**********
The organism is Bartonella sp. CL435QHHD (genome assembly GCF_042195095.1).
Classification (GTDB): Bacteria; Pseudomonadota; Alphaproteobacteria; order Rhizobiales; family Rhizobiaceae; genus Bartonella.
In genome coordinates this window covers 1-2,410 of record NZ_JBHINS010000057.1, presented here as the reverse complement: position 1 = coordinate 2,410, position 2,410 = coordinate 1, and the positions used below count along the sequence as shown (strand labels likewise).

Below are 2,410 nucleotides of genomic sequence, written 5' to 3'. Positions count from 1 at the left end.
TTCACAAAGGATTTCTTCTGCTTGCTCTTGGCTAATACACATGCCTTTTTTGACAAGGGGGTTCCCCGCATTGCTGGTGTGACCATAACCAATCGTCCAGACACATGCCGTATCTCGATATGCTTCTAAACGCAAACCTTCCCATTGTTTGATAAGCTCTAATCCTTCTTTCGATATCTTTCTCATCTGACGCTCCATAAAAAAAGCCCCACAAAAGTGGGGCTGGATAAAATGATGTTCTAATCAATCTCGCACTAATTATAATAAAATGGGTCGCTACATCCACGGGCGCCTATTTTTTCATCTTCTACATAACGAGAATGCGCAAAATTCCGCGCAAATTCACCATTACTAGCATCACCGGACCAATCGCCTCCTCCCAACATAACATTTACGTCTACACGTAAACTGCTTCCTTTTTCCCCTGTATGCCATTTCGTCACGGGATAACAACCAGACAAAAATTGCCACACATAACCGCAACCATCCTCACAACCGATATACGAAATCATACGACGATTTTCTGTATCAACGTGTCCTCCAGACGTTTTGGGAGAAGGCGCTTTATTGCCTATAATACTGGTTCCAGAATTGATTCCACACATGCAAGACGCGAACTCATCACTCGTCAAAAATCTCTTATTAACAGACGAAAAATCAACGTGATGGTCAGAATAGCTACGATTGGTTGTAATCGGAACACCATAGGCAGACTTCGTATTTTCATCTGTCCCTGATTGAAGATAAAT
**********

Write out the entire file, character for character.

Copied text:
The organism is Bartonella sp. CL435QHHD (genome assembly GCF_042195095.1).
Classification (GTDB): Bacteria; Pseudomonadota; Alphaproteobacteria; order Rhizobiales; family Rhizobiaceae; genus Bartonella.
In genome coordinates this window covers 1-2,410 of record NZ_JBHINS010000057.1, presented here as the reverse complement: position 1 = coordinate 2,410, position 2,410 = coordinate 1, and the positions used below count along the sequence as shown (strand labels likewise).

Below are 2,410 nucleotides of genomic sequence, written 5' to 3'. Positions count from 1 at the left end.
TTCACAAAGGATTTCTTCTGCTTGCTCTTGGCTAATACACATGCCTTTTTTGACAAGGGGGTTCCCCGCATTGCTGGTGTGACCATAACCAATCGTCCAGACACATGCCGTATCTCGATATGCTTCTAAACGCAAACCTTCCCATTGTTTGATAAGCTCTAATCCTTCTTTCGATATCTTTCTCATCTGACGCTCCATAAAAAAAGCCCCACAAAAGTGGGGCTGGATAAAATGATGTTCTAATCAATCTCGCACTAATTATAATAAAATGGGTCGCTACATCCACGGGCGCCTATTTTTTCATCTTCTACATAACGAGAATGCGCAAAATTCCGCGCAAATTCACCATTACTAGCATCACCGGACCAATCGCCTCCTCCCAACATAACATTTACGTCTACACGTAAACTGCTTCCTTTTTCCCCTGTATGCCATTTCGTCACGGGATAACAACCAGACAAAAATTGCCACACATAACCGCAACCATCCTCACAACCGATATACGAAATCATACGACGATTTTCTGTATCAACGTGTCCTCCAGACGTTTTGGGAGAAGGCGCTTTATTGCCTATAATACTGGTTCCAGAATTGATTCCACACATGCAAGACGCGAACTCATCACTCGTCAAAAATCTCTTATTAACAGACGAAAAATCAACGTGATGGTCAGAATAGCTACGATTGGTTGTAATCGGAACACCATAGGCAGACTTCGTATTTTCATCTGTCCCTGATTGAAGATAAAT